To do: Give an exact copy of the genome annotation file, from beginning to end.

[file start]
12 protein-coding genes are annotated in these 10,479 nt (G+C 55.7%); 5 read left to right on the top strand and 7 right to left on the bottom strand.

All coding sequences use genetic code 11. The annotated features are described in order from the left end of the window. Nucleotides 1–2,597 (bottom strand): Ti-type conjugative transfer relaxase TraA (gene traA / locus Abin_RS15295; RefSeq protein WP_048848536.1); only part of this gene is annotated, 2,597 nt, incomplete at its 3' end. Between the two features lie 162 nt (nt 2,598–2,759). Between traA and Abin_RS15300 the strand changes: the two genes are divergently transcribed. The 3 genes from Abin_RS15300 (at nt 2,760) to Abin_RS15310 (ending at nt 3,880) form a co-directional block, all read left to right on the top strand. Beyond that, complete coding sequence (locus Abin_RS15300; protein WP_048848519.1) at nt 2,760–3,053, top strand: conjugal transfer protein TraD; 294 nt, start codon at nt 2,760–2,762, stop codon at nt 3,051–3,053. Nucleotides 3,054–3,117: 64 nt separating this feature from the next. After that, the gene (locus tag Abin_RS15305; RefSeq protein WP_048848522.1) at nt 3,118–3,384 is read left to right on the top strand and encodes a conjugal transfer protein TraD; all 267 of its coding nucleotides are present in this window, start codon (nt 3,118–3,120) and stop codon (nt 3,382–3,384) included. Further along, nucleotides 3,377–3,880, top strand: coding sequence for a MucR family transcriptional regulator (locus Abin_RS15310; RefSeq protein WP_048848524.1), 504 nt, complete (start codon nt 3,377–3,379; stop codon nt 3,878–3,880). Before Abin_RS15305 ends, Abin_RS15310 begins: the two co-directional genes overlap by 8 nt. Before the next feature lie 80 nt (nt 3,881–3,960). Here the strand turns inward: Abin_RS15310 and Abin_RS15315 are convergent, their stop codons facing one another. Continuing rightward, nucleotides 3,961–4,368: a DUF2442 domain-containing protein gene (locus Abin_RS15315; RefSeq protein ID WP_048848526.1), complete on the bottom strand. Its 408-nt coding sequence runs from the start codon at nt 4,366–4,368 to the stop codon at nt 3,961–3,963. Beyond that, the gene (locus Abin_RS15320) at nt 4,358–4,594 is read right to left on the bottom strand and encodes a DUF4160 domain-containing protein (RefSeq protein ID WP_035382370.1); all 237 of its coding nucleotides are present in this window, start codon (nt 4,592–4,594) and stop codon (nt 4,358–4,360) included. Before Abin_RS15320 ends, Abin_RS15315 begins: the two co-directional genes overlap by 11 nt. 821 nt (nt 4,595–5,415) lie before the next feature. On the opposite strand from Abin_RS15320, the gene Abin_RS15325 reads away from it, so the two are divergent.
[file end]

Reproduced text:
12 protein-coding genes are annotated in these 10,479 nt (G+C 55.7%); 5 read left to right on the top strand and 7 right to left on the bottom strand.

All coding sequences use genetic code 11. The annotated features are described in order from the left end of the window. Nucleotides 1–2,597 (bottom strand): Ti-type conjugative transfer relaxase TraA (gene traA / locus Abin_RS15295; RefSeq protein WP_048848536.1); only part of this gene is annotated, 2,597 nt, incomplete at its 3' end. Between the two features lie 162 nt (nt 2,598–2,759). Between traA and Abin_RS15300 the strand changes: the two genes are divergently transcribed. The 3 genes from Abin_RS15300 (at nt 2,760) to Abin_RS15310 (ending at nt 3,880) form a co-directional block, all read left to right on the top strand. Beyond that, complete coding sequence (locus Abin_RS15300; protein WP_048848519.1) at nt 2,760–3,053, top strand: conjugal transfer protein TraD; 294 nt, start codon at nt 2,760–2,762, stop codon at nt 3,051–3,053. Nucleotides 3,054–3,117: 64 nt separating this feature from the next. After that, the gene (locus tag Abin_RS15305; RefSeq protein WP_048848522.1) at nt 3,118–3,384 is read left to right on the top strand and encodes a conjugal transfer protein TraD; all 267 of its coding nucleotides are present in this window, start codon (nt 3,118–3,120) and stop codon (nt 3,382–3,384) included. Further along, nucleotides 3,377–3,880, top strand: coding sequence for a MucR family transcriptional regulator (locus Abin_RS15310; RefSeq protein WP_048848524.1), 504 nt, complete (start codon nt 3,377–3,379; stop codon nt 3,878–3,880). Before Abin_RS15305 ends, Abin_RS15310 begins: the two co-directional genes overlap by 8 nt. Before the next feature lie 80 nt (nt 3,881–3,960). Here the strand turns inward: Abin_RS15310 and Abin_RS15315 are convergent, their stop codons facing one another. Continuing rightward, nucleotides 3,961–4,368: a DUF2442 domain-containing protein gene (locus Abin_RS15315; RefSeq protein ID WP_048848526.1), complete on the bottom strand. Its 408-nt coding sequence runs from the start codon at nt 4,366–4,368 to the stop codon at nt 3,961–3,963. Beyond that, the gene (locus Abin_RS15320) at nt 4,358–4,594 is read right to left on the bottom strand and encodes a DUF4160 domain-containing protein (RefSeq protein ID WP_035382370.1); all 237 of its coding nucleotides are present in this window, start codon (nt 4,592–4,594) and stop codon (nt 4,358–4,360) included. Before Abin_RS15320 ends, Abin_RS15315 begins: the two co-directional genes overlap by 11 nt. 821 nt (nt 4,595–5,415) lie before the next feature. On the opposite strand from Abin_RS15320, the gene Abin_RS15325 reads away from it, so the two are divergent.